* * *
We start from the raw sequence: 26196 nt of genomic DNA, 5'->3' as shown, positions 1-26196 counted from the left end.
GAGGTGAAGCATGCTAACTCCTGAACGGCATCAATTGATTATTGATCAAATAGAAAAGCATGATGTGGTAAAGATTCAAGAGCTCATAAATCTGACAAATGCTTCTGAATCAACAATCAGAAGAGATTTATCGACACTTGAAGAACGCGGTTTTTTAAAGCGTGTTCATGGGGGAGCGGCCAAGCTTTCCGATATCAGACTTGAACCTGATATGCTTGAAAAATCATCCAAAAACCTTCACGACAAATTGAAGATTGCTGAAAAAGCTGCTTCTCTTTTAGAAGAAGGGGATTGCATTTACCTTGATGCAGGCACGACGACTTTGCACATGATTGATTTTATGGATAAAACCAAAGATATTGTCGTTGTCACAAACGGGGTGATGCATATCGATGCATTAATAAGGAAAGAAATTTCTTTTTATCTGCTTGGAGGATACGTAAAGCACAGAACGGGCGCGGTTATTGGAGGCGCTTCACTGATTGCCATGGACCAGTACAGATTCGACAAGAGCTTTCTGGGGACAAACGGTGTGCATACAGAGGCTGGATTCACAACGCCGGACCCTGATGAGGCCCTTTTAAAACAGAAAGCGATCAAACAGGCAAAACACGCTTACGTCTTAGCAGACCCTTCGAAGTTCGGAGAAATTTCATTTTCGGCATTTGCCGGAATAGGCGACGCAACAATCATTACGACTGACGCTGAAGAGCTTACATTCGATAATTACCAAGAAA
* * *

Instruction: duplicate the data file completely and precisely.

We start from the raw sequence: 26196 nt of genomic DNA, 5'->3' as shown, positions 1-26196 counted from the left end.
GAGGTGAAGCATGCTAACTCCTGAACGGCATCAATTGATTATTGATCAAATAGAAAAGCATGATGTGGTAAAGATTCAAGAGCTCATAAATCTGACAAATGCTTCTGAATCAACAATCAGAAGAGATTTATCGACACTTGAAGAACGCGGTTTTTTAAAGCGTGTTCATGGGGGAGCGGCCAAGCTTTCCGATATCAGACTTGAACCTGATATGCTTGAAAAATCATCCAAAAACCTTCACGACAAATTGAAGATTGCTGAAAAAGCTGCTTCTCTTTTAGAAGAAGGGGATTGCATTTACCTTGATGCAGGCACGACGACTTTGCACATGATTGATTTTATGGATAAAACCAAAGATATTGTCGTTGTCACAAACGGGGTGATGCATATCGATGCATTAATAAGGAAAGAAATTTCTTTTTATCTGCTTGGAGGATACGTAAAGCACAGAACGGGCGCGGTTATTGGAGGCGCTTCACTGATTGCCATGGACCAGTACAGATTCGACAAGAGCTTTCTGGGGACAAACGGTGTGCATACAGAGGCTGGATTCACAACGCCGGACCCTGATGAGGCCCTTTTAAAACAGAAAGCGATCAAACAGGCAAAACACGCTTACGTCTTAGCAGACCCTTCGAAGTTCGGAGAAATTTCATTTTCGGCATTTGCCGGAATAGGCGACGCAACAATCATTACGACTGACGCTGAAGAGCTTACATTCGATAATTACCAAGAAA